The Repatriation of the Ukanju between Chos?n and Manchu: Northeast Asian Order in Transition during 17th Century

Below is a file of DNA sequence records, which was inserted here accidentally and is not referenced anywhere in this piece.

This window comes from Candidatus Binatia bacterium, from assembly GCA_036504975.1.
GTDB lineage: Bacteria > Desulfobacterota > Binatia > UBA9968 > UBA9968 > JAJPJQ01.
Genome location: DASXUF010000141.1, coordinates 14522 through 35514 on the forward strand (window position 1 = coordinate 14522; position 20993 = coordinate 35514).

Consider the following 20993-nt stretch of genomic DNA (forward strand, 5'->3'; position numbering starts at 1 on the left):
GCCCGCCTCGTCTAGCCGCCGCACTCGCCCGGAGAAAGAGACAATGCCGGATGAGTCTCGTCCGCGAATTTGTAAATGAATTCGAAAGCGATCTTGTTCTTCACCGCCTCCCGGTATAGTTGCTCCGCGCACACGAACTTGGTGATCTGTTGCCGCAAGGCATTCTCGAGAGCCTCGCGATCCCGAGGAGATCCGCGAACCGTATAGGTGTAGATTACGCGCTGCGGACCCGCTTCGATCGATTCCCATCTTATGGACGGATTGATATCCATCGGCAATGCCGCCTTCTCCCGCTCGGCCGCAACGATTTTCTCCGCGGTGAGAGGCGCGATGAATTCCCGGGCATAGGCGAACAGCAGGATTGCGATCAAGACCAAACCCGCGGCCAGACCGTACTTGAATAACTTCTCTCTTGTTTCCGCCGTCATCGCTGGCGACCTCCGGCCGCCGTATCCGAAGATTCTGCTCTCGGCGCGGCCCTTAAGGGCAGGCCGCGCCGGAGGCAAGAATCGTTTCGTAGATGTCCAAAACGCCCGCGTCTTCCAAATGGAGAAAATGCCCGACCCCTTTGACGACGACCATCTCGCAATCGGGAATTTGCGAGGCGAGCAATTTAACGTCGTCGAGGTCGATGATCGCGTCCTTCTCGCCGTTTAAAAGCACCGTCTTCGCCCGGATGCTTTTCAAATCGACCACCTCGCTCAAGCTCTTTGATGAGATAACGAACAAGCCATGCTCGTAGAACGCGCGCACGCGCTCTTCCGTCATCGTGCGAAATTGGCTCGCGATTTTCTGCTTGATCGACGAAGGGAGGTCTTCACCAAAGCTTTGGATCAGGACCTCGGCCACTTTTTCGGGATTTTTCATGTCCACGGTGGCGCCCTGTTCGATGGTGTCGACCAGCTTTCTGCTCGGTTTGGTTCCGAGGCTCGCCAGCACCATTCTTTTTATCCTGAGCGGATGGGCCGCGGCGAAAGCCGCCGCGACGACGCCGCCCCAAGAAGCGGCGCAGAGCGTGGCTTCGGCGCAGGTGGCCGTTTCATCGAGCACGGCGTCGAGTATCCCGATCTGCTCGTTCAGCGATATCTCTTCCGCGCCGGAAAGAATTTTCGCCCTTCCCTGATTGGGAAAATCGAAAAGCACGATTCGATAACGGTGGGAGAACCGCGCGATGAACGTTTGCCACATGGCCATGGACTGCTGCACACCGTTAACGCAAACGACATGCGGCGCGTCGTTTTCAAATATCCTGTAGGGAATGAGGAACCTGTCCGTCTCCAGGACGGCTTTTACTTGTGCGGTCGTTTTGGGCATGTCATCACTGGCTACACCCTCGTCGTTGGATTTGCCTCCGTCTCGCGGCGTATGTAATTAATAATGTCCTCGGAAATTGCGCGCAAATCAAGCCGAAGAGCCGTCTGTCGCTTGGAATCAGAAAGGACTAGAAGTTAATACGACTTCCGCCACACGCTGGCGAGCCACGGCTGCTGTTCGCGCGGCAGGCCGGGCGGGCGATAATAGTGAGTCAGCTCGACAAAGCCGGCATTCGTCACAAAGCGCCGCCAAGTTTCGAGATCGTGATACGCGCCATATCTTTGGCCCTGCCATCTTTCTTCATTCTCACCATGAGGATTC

|關鍵字:||逃人;ukanju;刷還;滿洲;朝鮮;十七世紀東北亞國際秩序;Escapee;ukanju;repatriation;Manchu;Chos?n;seventeenth-century Northeast Asian political order||公開日期:||2015||摘要:||「ukanju」是清史中的專有名詞，漢文翻作逃人。由於清順治、康熙年間的投充、圈地等政策之故，產生了大量的逃人，故引起了前輩學者之關注，並獲得了為數不少的研究成果。正因為上述的問題意識與研究框架，此前學界普遍認為逃人的定義便是「逃亡滿洲奴僕」，更有甚者則以之為「逃亡漢人奴僕」，並用以理解清代之滿漢矛盾。然而，這些都是清入關後的情況。在清入關以前，即明清戰爭或明清交替期的「逃人」，果真可以只以「滿洲奴僕」或「漢人奴僕」來理解嗎？其次，朝鮮與滿洲曾於1627與1636年爆發過兩次戰爭，而在滿洲方發動這兩次戰爭時所持的理由中，都提及了朝鮮「收納逃人」或「納我逃人」。由此而論，當時的逃人應該是非常重要的人群，否則不致於以此興兵。那麼，這群逃人到底又是怎樣的一群人？為何滿洲對其如此執著？進一步而論，這些逃人究竟在明清交替的時代背景下扮演了何種角色？他們又如何促進了東北亞國際秩序從以明為中心轉為以清為中心？ 為回答上述問題，本研究分為兩部份：一是透過檢視滿文史料、朝鮮史料中有關逃人或ukanju之記錄，重新釐清十七世紀逃人的組成與性質。二是透過朝鮮史料中的逃人刷還相關記錄，勾勒出逃人在十七世紀明清交替、東北亞國際秩序轉換之際所扮演的角色，並藉此賦予十七世紀逃人群體新的歷史意義。 透過比對滿文史料與朝鮮史料，可知所謂的逃人群體，可分為上層逃人與下層逃人。上層逃人中，包括滿洲親貴、蒙古王公、明降將與朝鮮降將；而下層逃人則可分為瓦爾喀人逃人、漢人逃人、朝鮮人逃人等三大類。由此可知，逃人並非全然是所謂的「逃亡滿洲（漢人）奴僕」，而是包含了各種身分、族群的群體。因此《逃人檔》封面的「從他處逃來，以及從吾地逃走」（Ubašame ukame jihe, museingge ukame genehe）之語，恐怕更貼近逃人的定義：移民、人群移動。同時，這也顯示出逃人一詞指涉之隨意性：全憑滿洲人之用法為依歸。 相較於上層逃人直接影響了明清戰局之走向，下層逃人之爭奪則成為明、滿洲、朝鮮三大勢力間較勁之所在。因而下層逃人乃是本研究之中心所在。下層逃人中的瓦爾喀逃人、漢人逃人、朝鮮人逃人等，各自有其不同之產生脈絡與意義。瓦爾喀人原本是居於圖們江沿岸的女真人，在1607年努爾哈赤崛起之初，便已成為滿洲要求刷還之對象。然而，滿洲於1633年再次要求朝鮮刷還境內之瓦爾喀逃人，則是為了對朝鮮施加壓力、迫使其加入己方之陣營並試圖消耗其與明朝聯繫之精力。1644年，滿洲入關之際，順治帝令朝鮮停止刷還瓦爾喀逃人一事，即是明證。至於漢人逃人，則是滿洲一開始所最在意之人群，因為他們是遼東地區的經濟與統治基礎。1621年以降，大量遼東漢人湧入朝鮮半島，這才導致了滿洲、朝鮮間逃人刷還問題之展開。其中，滿洲要求朝鮮刷還漢人逃人之同時，代表明朝的皮島勢力自毛文龍、劉興治以迄黃孫茂，亦要求朝鮮刷還遼民。因此，遼民或漢人逃人之刷還，實屬明、朝鮮、滿洲三方之競合；而滿洲藉著瓦爾喀逃人與漢人逃人之刷還，也一步步動搖、瓦解了十五世紀以降以明為中心所形成的東北亞國際秩序。 朝鮮人逃人本就是朝鮮屬民，主要產生於1627與1633年朝鮮、滿洲間的兩次戰爭。就朝鮮的立場而言，1637年以前，漢人逃人由於是上國子民，自然無法將之刷還於滿洲；朝鮮人逃人是萬死逃還的生民赤子，故不可刷還；而境內瓦爾喀人由於多與本國人通婚，故亦不可刷還。1637年以降，由於與滿洲之盟約中明文規定必須刷還逃人，故朝鮮不得不展開該作業。其結果，遭優先刷還的是漢人逃人，其次是瓦爾喀逃人，最後才是朝鮮人逃人。 為儘快孤立明朝、將朝鮮納入自己所構建的新東北亞國際秩序之中，清在逼迫朝鮮政府刷還逃人之同時，亦於1638年對朝鮮施「恩」：主動送還從朝鮮逃至清國境內的朝鮮人「逃人」，即朴愛京事件。由此，可再次印證逃人的性質：移民、人群移動。然朝鮮政府並不領情，其仍在能力範圍內，收留逃回之朝鮮人逃人，故引發了1666年的安秋元事件。安秋元事件以降，朝鮮才全面刷還朝鮮人逃人，並於1675年將朝鮮人逃人安端直接視為「清人」，並將之送還。考量當時清朝內有三藩之亂、外有察哈爾部之叛，朝鮮將安端送還可視為其已認可清朝所建立的新東北亞國際秩序。總結而論，1607至1675年間滿洲、朝鮮間的逃人刷還問題，既是滿洲用以建立新東北亞國際秩序之武器，亦是觀察東北亞國際秩序變動之指標。